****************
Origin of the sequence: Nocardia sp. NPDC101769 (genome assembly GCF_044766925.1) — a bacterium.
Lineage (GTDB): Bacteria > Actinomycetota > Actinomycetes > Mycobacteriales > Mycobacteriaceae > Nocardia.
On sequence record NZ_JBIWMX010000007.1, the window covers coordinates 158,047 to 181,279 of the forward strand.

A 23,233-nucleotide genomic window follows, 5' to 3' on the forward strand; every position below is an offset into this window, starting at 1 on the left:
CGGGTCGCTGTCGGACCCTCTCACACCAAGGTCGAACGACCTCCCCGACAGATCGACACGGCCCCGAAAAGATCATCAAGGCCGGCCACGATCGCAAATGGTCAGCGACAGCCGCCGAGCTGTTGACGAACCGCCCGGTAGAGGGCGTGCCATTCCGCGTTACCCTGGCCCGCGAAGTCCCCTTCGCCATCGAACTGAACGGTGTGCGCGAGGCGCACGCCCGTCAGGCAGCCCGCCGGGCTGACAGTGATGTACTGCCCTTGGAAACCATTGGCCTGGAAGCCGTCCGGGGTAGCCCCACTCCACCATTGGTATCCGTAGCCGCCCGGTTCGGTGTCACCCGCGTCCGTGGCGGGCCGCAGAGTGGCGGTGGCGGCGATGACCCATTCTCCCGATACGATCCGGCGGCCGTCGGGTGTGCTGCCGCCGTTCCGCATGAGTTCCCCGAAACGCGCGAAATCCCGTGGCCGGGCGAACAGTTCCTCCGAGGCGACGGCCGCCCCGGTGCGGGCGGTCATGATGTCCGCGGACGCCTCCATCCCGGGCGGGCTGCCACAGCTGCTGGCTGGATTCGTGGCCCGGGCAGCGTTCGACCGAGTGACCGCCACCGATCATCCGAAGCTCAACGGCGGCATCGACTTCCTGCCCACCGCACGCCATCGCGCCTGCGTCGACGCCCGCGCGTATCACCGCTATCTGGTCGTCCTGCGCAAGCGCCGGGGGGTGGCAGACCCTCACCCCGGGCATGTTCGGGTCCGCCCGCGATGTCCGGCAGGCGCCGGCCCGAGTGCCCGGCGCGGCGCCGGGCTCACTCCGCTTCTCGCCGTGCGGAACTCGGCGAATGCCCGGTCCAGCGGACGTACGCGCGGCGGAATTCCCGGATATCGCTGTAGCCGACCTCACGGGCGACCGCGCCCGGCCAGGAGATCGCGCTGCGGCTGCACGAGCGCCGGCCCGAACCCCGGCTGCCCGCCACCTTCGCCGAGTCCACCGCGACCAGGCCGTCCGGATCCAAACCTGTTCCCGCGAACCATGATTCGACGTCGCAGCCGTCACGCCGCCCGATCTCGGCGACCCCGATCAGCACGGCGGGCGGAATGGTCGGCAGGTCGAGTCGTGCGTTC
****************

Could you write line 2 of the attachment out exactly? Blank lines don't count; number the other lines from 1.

Lineage (GTDB): Bacteria > Actinomycetota > Actinomycetes > Mycobacteriales > Mycobacteriaceae > Nocardia.